Though Turkey and the United States agreeing on a roadmap for the Syrian town of Manbij after months of tension in relations is good news, the deal may undermine U.S. President Trump’s Iran strategy in the Middle East, Bloomberg News columnist Eli Lake said on Thursday.
Turkish Foreign Minister Mevlüt Çavuşoğlu and U.S. Secretary of State Mike Pompeo on Monday agreed to a roadmap over the withdrawal of the People’s Protection Units (YPG) from Manbij, following months of negotiations.
Turkey recognises YPG as a terrorist organisation and analogous to the Kurdistan Workers Party (PKK), which has been fighting inside Turkey since 1984. The YPG forms the backbone of the US-backed Syrian Democratic Forces (SDF) coalition in their fight against the Islamic State (ISIS) in the region.
According to Sinam Mohamad, the head of the U.S. mission of the Syrian Democratic Council, the political umbrella of the Syrian Democratic Forces, Kurds were excluded from the deal between Turkey and the U.S. and are worried that Turks may end up ruling Manbij.
Lake pointed out that the threat from Turkey could force the Kurds who fought against the Islamic State to seek their own peace with the Assad regime and this may jeopardise president Trump's Iran strategy as the U.S. needs the support of the Kurdish militia as ground forces to drive Iran out of Syria.
Jennifer Cafarella, a Syria expert at the Institute for the Study of War, said the future of areas captured from ISIS in Syria would be the main factor shaping the YPG’s decisions. However, Lake noted that the Trump administration had not yet clarified whether it would support local rule for these regions or allow them to be dominated by the Assad regime or a foreign power.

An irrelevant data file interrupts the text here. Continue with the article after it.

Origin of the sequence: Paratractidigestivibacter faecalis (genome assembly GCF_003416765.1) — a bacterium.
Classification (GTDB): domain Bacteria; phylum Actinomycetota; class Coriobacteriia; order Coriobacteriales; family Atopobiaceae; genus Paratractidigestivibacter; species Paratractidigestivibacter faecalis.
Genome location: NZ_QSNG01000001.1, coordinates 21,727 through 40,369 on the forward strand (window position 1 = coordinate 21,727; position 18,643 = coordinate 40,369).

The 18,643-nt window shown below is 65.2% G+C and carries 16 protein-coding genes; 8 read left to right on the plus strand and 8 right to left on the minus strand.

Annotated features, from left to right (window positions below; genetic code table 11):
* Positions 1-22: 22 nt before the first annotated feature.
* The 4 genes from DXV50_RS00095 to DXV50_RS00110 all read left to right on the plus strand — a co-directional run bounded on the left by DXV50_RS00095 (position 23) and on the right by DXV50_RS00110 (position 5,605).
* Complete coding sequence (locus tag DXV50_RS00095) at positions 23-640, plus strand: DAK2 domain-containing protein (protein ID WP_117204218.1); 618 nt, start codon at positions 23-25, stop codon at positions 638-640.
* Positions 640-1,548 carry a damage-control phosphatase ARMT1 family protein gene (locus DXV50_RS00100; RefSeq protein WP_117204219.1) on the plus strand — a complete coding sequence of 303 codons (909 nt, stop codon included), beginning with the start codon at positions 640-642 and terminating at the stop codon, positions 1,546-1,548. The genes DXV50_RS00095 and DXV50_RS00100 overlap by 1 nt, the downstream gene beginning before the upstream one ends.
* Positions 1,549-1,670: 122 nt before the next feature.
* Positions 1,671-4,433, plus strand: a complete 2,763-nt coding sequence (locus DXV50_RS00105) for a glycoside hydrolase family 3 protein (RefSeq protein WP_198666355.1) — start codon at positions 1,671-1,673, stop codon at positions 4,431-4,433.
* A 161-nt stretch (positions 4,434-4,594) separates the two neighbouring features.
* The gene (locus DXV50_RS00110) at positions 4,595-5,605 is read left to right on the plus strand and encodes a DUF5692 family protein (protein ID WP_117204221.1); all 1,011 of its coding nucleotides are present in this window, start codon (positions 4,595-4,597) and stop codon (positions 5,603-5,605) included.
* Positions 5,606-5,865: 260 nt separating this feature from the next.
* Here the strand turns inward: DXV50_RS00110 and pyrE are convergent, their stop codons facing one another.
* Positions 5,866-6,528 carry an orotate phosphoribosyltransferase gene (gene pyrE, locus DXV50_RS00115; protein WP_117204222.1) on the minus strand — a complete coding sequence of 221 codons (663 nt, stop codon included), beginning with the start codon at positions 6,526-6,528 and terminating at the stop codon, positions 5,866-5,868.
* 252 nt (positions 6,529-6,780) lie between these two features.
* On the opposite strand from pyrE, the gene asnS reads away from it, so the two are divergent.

Sinam Mohamad told that the Syrian forces preferred a federation rather than separation in Syria. According to Mohamad, her council is prepared to negotiate with the Assad regime, though it would prefer to do so after reaching an agreement with the U.S. for long-term support.
Eric Edelman, former U.S. ambassador to Turkey during the George W. Bush administration, said that the U.S. should commit to a long-term relationship with the Syrian Kurds. “We have to have a continuing presence, provide them with continuing support, and where they have control of areas with Kurdish populations, they should maintain that control and not hand it over to others,” Edelman told Bloomberg.